John F. Cogan Jr. ’52, a legal leader, civic activist and dedicated supporter of Harvard Law School, has died. He was 93.
Cogan was a longtime attorney of the Boston law firm Hale & Dorr, now WilmerHale, joining the firm in 1952. During his nearly 50-year career, he served as chairman of the firm’s corporate department and was a member of the executive committee. He was managing partner from 1976 to 1984 and was chairman from 1984 to 1996. After retiring as of counsel in 1999, Cogan remained connected to the firm.
“Jack Cogan was a superb lawyer and a kind, humble, and decent human being,” said John F. Manning ’85, the Morgan and Helen Chu Dean of Harvard Law School. “He did so much to make the world better and to advance the work and impact of Harvard Law School. His wisdom, enthusiasm, and humanity will be missed terribly.”
In addition to his legal career, Cogan was also active in the financial services industry, serving as vice-chairman of Pioneer Global Asset Management S.p.A. (Milan) and president of the Pioneer Group of Mutual Funds. In 1963, he led a group of investors in acquiring Pioneer Investment Management, which managed the Pioneer family of mutual funds. According to a tribute on the WilmerHale site, in his role as president of Pioneer, Cogan was the architect of its global diversification strategy. He also served as chairman of the Investment Company Institute, where he was a member of the board of governors and the executive committee for many years.
A longtime benefactor to Harvard, Cogan was a distinguished alumnus of Harvard College and Harvard Law School. He served on the HLS Dean’s Advisory Board for decades, advising Harvard Law deans—from Albert Sacks ’48 to John Manning.
“No one I know has better shown how to bridge vision and practicality—and seriousness with good humor,” said Martha Minow, the 300th Anniversary Professor and former HLS dean. “His superb wisdom and advice guided so many people in the university, bar, museums, and foreign policy worlds. I am so very lucky to have known him and to be one of at least six law school deans to benefit from his superb ideas, constant encouragement, and profound kindness.”
A leader in Harvard Law School campaigns, he served as chair of the “Campaign for Harvard Law School,” co-chair of the “Setting the Standard campaign” and honorary co-chair of the “Campaign for the Third Century.” Cogan also was a member of HLS’ visiting committee as well as co-chair of its international advisory council.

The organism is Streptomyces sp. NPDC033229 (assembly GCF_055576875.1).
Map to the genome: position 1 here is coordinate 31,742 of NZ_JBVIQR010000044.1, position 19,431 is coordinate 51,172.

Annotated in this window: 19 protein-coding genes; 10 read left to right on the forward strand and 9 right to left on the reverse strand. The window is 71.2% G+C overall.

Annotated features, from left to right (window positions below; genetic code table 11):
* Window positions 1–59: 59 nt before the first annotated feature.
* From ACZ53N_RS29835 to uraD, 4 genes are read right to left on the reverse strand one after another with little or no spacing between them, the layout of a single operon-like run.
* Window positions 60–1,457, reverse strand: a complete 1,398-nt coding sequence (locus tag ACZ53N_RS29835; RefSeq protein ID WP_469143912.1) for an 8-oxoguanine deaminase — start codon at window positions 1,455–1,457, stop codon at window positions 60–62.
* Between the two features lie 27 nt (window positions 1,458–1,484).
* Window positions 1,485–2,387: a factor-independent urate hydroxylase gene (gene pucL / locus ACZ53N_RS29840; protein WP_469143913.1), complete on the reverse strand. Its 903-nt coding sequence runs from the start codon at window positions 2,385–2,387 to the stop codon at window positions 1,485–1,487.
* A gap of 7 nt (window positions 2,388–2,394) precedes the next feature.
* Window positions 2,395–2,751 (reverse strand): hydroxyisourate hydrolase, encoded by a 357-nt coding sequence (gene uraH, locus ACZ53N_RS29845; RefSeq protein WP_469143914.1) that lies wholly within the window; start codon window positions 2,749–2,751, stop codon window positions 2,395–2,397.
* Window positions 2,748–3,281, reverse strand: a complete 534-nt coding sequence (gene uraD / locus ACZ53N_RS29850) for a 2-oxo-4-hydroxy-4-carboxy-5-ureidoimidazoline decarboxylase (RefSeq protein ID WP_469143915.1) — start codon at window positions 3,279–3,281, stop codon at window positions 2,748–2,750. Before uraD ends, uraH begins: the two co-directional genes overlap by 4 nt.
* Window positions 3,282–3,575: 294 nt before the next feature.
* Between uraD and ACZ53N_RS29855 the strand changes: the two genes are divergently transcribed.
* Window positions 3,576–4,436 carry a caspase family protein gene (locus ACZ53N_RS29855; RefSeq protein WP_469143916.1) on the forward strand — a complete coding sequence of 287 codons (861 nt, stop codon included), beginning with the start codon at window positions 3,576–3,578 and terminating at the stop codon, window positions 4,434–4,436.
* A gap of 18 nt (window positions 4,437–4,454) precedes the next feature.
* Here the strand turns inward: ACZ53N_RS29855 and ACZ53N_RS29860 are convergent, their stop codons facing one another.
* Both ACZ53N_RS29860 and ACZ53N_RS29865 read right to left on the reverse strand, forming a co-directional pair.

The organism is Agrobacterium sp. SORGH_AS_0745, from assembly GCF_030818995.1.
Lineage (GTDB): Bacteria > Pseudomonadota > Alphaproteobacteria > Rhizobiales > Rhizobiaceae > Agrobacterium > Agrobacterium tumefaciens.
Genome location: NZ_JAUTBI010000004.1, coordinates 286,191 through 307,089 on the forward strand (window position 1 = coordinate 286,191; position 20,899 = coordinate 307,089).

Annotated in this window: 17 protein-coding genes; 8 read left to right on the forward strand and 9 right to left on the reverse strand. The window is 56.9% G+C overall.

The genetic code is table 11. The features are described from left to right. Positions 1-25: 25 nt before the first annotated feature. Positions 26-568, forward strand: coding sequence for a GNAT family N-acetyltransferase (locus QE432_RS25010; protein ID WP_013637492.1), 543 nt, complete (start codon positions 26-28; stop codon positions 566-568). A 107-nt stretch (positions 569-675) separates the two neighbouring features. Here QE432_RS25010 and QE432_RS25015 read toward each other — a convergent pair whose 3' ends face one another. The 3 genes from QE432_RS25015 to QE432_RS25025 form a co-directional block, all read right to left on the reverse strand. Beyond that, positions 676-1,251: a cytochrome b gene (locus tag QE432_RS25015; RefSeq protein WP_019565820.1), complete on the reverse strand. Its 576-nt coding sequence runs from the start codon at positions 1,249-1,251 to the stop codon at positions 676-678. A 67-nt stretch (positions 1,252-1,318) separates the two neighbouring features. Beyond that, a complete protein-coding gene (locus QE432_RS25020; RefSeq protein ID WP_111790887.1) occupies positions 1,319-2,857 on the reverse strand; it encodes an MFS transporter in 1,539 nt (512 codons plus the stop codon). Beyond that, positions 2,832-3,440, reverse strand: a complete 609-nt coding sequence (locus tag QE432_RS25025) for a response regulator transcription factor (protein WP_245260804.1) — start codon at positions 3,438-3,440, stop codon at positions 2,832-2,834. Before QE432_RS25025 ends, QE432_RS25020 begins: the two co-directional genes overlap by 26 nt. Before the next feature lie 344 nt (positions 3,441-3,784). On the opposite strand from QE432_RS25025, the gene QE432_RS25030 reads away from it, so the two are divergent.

A generous supporter of Harvard Law School’s International Legal Studies, his support helped enhance the law school’s extensive and growing international programs, including supporting financial aid for the many international students.
Cogan endowed the John F. Cogan, Jr. Professorship of Law and Economics at Harvard Law School, currently held by Professor John Coates, and he was a supporter, along with others from Hale & Dorr and its HLS alumni partners, of Harvard Law School’s WilmerHale Legal Services Center (LSC), in Jamaica Plain.
Last year, at the 40th anniversary of LSC, Cogan was honored with the “Legacy Award,” for his longstanding partnership and support. Earlier, he was the recipient of the HLS Association Award and the Harvard Medal.
“Jack was one of the finest volunteer leaders and generous benefactors in HLS history,” said Steven Oliveira, associate dean and dean for development and alumni relations. “He was a one-of-a-kind leader and a true gentleman—his wise counsel, inspiration, and warm friendship will be greatly missed. It was a privilege for all of us who had the opportunity to be touched by Jack’s life. It is difficult to imagine a better role model than Jack Cogan.”
In a 2010 interview in the Harvard Law Bulletin, Cogan said, “Anything I’ve done, in terms of giving to the school of time and resources, I’ve received back in so many different ways. And the school has had such a profound effect on my life, so I feel doubly rewarded. It’s been glorious!”
Cogan also served on the director’s advisory committee for the Harvard Art Museums and was a former chairman of the visiting committee to the Davis Center for Russian Studies. His other civic roles include serving as a longtime trustee of the Boston Symphony Orchestra. He was also emeritus trustee of the Boston Medical Center, and chairman emeritus of the Museum of Fine Arts, Boston. In 2005, he was elected a fellow of the American Academy of Arts and Sciences.
In addition to his wife, Mary Cornille, Cogan leaves three sons, Peter of Seattle, Jonathan of Arlington, Va., and Gregory of Norwell; a daughter, Pamela Cogan Riddle of Atherton, Calif.; and nine grandchildren.